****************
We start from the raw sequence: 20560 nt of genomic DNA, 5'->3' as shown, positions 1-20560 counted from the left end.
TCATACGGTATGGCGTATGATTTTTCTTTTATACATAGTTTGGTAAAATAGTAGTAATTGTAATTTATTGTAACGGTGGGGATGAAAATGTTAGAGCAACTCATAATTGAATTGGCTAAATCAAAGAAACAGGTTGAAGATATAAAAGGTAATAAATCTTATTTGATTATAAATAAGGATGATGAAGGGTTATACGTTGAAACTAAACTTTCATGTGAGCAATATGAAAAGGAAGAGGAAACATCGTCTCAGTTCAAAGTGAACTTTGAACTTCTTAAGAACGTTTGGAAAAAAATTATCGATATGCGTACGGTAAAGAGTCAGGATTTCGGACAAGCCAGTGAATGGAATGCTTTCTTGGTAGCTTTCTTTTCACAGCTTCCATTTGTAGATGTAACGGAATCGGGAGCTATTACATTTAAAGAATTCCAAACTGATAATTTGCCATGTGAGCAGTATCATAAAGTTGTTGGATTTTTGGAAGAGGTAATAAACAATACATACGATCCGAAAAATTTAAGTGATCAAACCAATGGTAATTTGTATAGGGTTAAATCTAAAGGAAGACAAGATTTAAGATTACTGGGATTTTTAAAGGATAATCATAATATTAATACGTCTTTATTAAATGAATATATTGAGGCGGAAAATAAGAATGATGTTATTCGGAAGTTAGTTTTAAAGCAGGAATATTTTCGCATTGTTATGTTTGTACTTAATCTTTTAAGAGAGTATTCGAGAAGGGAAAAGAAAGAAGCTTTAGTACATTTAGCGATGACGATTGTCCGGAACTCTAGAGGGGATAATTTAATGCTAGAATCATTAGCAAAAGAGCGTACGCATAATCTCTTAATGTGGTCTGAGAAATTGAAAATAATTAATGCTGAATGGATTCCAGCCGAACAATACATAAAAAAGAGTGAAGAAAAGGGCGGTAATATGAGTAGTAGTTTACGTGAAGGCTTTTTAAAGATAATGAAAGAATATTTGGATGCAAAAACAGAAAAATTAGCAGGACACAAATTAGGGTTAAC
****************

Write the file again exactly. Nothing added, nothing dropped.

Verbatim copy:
We start from the raw sequence: 20560 nt of genomic DNA, 5'->3' as shown, positions 1-20560 counted from the left end.
TCATACGGTATGGCGTATGATTTTTCTTTTATACATAGTTTGGTAAAATAGTAGTAATTGTAATTTATTGTAACGGTGGGGATGAAAATGTTAGAGCAACTCATAATTGAATTGGCTAAATCAAAGAAACAGGTTGAAGATATAAAAGGTAATAAATCTTATTTGATTATAAATAAGGATGATGAAGGGTTATACGTTGAAACTAAACTTTCATGTGAGCAATATGAAAAGGAAGAGGAAACATCGTCTCAGTTCAAAGTGAACTTTGAACTTCTTAAGAACGTTTGGAAAAAAATTATCGATATGCGTACGGTAAAGAGTCAGGATTTCGGACAAGCCAGTGAATGGAATGCTTTCTTGGTAGCTTTCTTTTCACAGCTTCCATTTGTAGATGTAACGGAATCGGGAGCTATTACATTTAAAGAATTCCAAACTGATAATTTGCCATGTGAGCAGTATCATAAAGTTGTTGGATTTTTGGAAGAGGTAATAAACAATACATACGATCCGAAAAATTTAAGTGATCAAACCAATGGTAATTTGTATAGGGTTAAATCTAAAGGAAGACAAGATTTAAGATTACTGGGATTTTTAAAGGATAATCATAATATTAATACGTCTTTATTAAATGAATATATTGAGGCGGAAAATAAGAATGATGTTATTCGGAAGTTAGTTTTAAAGCAGGAATATTTTCGCATTGTTATGTTTGTACTTAATCTTTTAAGAGAGTATTCGAGAAGGGAAAAGAAAGAAGCTTTAGTACATTTAGCGATGACGATTGTCCGGAACTCTAGAGGGGATAATTTAATGCTAGAATCATTAGCAAAAGAGCGTACGCATAATCTCTTAATGTGGTCTGAGAAATTGAAAATAATTAATGCTGAATGGATTCCAGCCGAACAATACATAAAAAAGAGTGAAGAAAAGGGCGGTAATATGAGTAGTAGTTTACGTGAAGGCTTTTTAAAGATAATGAAAGAATATTTGGATGCAAAAACAGAAAAATTAGCAGGACACAAATTAGGGTTAAC